When NC State University opened the Feed the Pack Community Food Pantry to students and staff in 2012, the pantry received about 20 visits. In 2013, that number grew to 487 – and it continued to grow, hitting 1,100 visits in 2016.
Already in 2017, more than 800 patrons have visited, about 50 percent students and 50 percent staff. As the pantry continues to grow and serve more people, both continued donations of nonperishable goods, as well as financial contributions, are needed.
“I think the numbers suggest an increase in awareness and, absolutely, increases in the cost of attendance and living,” said Melissa Green, director of the Center for Student Leadership, Ethics and Public Service, the office within the Division of Academic and Student Affairs that oversees the food pantry. “Of course, this is anecdotal, but I think that the more costs impacting students increase, the greater the struggle to meet some of the most basic needs as a student.”
In five years, the Feed the Pack Community Food Pantry has come to address food insecurity for both students and employees on campus. Originally open just a few hours per week, the pantry now keeps regular hours each weekday and operates throughout the summer months as well.
North Carolina’s statistics on hunger explain a little bit about why. According to the North Carolina Association of Feeding America Food Banks, one in four North Carolina children under age 18 face food insecurity on a regular basis – one of the highest percentages in the United States.
“People forget that when that population enters into college, that need doesn’t go away,” Green said. “In fact, we see those needs increasing.”
Oftentimes, those college students work multiple part-time jobs, sending money back to help their family at home, and then they must make choices between buying books, paying rent and buying food, she said.
Sarah Wright, academic coach with Student Support Services, works with low-income, first-generation students on campus, and said they’ve come to view the pantry as an essential part of their lives.
“It’s become a necessity to maintain having adequate meals and adequate nutrition,” Wright said. “In the beginning, we were just focusing on awareness that the pantry existed, but now, for my students, it’s not just an awareness, but an acceptance that it’s one of the ways that they ensure they have access to food.”
College students sometimes cut expenses by living on low-cost food like instant noodles, Green said, but part of the goal of the Feed the Pack pantry is to recognize that healthy, balanced meals are important.
“We tend to normalize that idea [of simply eating cheaply], rather than recognize that it is an issue and a challenge for our students,” she said.
From the start, Feed the Pack has been a student-led initiative. A leadership team of six to eight students coordinate everything from stocking the pantry, to marketing initiatives, to managing the more than 300 volunteers who have signed on to help.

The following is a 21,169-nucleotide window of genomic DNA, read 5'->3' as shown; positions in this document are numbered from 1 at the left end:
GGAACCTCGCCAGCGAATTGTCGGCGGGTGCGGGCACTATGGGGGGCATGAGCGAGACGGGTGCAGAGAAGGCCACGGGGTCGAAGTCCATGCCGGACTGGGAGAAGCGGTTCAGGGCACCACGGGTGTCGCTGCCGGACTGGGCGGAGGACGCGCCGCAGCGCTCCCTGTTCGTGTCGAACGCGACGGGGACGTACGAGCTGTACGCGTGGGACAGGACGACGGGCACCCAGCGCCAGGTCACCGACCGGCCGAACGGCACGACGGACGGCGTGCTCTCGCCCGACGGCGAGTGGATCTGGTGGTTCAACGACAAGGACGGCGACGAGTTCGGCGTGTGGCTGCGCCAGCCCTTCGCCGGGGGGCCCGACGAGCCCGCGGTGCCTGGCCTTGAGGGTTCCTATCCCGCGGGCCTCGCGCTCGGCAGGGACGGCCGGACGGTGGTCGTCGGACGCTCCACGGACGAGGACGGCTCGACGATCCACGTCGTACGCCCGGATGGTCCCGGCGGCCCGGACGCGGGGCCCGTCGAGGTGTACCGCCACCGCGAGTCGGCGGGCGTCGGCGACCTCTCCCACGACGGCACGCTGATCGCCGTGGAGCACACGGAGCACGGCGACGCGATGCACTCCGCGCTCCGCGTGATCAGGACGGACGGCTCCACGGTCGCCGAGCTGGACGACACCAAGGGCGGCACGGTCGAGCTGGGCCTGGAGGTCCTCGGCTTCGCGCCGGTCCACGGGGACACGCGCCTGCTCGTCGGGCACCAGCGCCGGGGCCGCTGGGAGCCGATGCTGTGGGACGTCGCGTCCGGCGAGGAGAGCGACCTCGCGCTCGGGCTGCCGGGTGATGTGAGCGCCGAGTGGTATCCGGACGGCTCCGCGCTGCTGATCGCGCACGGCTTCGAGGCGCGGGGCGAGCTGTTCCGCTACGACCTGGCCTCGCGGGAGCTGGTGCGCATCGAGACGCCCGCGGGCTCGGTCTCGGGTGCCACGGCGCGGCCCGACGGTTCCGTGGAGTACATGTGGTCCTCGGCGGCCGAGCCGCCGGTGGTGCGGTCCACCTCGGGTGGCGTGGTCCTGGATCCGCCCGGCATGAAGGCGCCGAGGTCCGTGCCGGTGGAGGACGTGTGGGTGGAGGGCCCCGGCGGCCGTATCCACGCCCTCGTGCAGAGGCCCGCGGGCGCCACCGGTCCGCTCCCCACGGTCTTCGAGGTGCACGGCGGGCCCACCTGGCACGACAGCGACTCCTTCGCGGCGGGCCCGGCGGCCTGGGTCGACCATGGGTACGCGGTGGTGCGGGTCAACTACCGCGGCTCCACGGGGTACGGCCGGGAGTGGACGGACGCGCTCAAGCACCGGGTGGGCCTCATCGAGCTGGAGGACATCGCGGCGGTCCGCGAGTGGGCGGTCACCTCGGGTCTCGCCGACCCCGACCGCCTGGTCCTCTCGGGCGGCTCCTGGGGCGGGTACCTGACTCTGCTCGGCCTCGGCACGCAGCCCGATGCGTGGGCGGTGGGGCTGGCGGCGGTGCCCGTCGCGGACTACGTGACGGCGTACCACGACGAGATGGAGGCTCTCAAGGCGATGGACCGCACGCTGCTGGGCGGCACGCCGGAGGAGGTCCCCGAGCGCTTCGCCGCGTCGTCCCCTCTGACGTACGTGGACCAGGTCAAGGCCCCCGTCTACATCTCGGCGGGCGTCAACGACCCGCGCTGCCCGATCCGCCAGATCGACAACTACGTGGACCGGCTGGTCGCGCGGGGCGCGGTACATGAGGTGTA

Thu Le, a senior in the College of Engineering, currently heads up that student group as executive director.
Le has a history helping with food insecurity – volunteering at local soup kitchens during high school – but said she has been surprised by the level of need on campus.
It’s definitely eye-opening, especially being a volunteer. There is definitely more of a need than I had expected, and I’ve learned a lot through volunteering and being here.
“There’s a misconception that if you can afford college, you can afford to eat.”
Le said the volunteer group works to educate the community about food insecurity, too.
“When we educate about food insecurity, we try to define food insecurity,” she said. “It’s not that you have no money for food, but if you can only afford unhealthy, not completely nourishing food, that’s considered food insecurity.”
Le and the rest of the leadership team also work to coordinate donations that keep the pantry stocked. The pantry received 340 pounds of donated nonperishable items in 2012, with that number almost quadrupling to 12,204 pounds in 2016. Food donations come from a combination of student organizations and departments on campus, churches in the area, food drives at grocery stores and individual donations, Le said.
Donations can include not only nonperishable food item, but also hygiene products and cleaning supplies, Le said. A list of most needed items is available on the pantry website.
Financial contributions also will go toward improving the pantry, now located in Broughton Hall, Le said, and ensuring that it’s clean, organized and equipped to serve the NC State population. For example, volunteers hope to purchase an industrial scale to better weigh food for tracking purposes. They’re also looking to expand marketing efforts to ensure both students and staff campuswide are aware that this resource exists.
“My goal this semester as executive director is to be very mission-oriented,” Le said. “Our mission is to fulfill the very basic needs of the NC State community, and to create an environment that is a safe place to be – we’re welcoming, we’re warm and we’re here to support you.”
For more information or to make a food donation, please contact 919.515.9248 or firstname.lastname@example.org.